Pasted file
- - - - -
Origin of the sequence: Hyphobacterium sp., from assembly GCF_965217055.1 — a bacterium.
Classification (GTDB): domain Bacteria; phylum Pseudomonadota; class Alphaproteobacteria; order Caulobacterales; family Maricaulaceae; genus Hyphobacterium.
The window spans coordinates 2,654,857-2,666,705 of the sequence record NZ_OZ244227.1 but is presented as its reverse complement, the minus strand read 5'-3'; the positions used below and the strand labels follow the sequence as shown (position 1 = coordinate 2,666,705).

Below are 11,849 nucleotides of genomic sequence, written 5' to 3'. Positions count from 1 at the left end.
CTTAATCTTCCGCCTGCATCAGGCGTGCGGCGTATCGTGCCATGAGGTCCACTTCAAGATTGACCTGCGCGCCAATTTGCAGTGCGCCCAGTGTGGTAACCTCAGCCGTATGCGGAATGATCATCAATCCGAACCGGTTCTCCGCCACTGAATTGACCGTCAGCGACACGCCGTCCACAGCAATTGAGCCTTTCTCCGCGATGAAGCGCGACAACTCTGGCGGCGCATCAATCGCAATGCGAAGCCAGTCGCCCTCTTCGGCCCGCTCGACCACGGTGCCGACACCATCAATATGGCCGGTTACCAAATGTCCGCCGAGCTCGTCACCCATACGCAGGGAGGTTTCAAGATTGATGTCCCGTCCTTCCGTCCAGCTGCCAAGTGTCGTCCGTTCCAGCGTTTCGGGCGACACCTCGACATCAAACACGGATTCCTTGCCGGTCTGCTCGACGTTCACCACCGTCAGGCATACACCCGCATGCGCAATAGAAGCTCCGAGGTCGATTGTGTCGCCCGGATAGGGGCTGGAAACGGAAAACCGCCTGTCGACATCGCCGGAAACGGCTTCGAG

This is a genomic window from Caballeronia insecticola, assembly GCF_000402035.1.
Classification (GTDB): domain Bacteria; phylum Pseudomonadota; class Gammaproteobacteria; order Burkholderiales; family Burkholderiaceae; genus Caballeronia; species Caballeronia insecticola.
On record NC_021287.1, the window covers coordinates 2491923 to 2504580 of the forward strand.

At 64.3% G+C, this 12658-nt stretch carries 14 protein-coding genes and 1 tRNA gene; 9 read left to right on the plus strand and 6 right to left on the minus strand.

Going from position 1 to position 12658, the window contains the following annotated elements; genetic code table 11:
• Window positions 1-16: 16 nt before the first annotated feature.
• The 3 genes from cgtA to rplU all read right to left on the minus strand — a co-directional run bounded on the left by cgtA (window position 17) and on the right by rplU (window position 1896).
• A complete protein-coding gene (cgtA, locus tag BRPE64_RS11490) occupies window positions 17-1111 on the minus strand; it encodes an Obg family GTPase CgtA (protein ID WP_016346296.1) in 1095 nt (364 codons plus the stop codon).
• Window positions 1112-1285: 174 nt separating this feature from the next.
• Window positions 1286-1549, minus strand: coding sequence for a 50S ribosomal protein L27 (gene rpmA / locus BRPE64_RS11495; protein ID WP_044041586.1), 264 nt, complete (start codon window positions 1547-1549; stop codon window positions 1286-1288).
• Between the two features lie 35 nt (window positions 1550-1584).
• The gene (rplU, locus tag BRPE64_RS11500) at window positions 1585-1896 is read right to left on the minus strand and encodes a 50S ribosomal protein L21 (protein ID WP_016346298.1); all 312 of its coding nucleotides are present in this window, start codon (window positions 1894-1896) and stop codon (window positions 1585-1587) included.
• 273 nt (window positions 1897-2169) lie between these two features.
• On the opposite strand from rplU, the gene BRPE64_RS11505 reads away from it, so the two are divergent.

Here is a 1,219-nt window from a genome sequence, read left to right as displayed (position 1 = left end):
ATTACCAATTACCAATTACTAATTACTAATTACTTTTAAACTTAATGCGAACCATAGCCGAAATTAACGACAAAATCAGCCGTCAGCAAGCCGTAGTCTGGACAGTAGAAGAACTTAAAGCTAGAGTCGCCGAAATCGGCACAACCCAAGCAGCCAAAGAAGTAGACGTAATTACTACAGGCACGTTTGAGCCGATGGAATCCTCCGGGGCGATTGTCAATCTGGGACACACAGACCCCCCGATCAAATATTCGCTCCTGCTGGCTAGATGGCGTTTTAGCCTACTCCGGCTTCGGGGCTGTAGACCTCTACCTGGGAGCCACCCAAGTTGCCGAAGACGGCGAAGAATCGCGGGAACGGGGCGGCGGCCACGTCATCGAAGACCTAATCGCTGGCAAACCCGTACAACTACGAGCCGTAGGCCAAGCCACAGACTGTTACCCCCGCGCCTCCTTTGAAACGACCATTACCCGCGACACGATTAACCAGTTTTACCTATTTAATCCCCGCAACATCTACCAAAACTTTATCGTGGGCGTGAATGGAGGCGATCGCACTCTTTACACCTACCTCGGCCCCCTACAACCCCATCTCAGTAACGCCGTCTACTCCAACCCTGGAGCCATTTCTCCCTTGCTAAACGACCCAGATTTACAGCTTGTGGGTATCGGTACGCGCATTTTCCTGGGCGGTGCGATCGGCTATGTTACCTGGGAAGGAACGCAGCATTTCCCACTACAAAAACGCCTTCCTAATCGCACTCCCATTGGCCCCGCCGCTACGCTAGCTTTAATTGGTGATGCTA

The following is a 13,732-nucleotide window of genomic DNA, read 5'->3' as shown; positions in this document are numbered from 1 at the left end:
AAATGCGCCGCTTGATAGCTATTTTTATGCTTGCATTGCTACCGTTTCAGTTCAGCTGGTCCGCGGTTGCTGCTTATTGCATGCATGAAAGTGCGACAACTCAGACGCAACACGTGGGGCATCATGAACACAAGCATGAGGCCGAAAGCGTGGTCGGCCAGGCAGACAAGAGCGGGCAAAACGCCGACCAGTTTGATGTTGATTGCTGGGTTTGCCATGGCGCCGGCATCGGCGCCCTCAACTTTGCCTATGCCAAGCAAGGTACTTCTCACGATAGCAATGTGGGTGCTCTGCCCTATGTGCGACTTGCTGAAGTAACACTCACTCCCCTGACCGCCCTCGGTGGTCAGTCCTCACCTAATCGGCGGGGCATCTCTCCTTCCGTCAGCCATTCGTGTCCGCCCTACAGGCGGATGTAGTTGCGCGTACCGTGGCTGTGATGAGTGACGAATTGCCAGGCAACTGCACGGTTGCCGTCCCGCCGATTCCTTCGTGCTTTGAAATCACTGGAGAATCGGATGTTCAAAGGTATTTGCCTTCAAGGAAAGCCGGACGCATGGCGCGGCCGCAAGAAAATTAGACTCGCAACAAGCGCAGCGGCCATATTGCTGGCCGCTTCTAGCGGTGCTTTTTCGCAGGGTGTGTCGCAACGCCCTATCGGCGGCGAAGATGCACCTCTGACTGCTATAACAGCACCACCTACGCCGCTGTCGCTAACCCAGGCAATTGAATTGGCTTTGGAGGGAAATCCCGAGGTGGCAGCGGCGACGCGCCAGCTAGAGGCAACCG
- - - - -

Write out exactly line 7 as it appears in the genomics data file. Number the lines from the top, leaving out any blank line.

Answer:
Classification (GTDB): domain Bacteria; phylum Pseudomonadota; class Gammaproteobacteria; order Burkholderiales; family Burkholderiaceae; genus Caballeronia; species Caballeronia insecticola.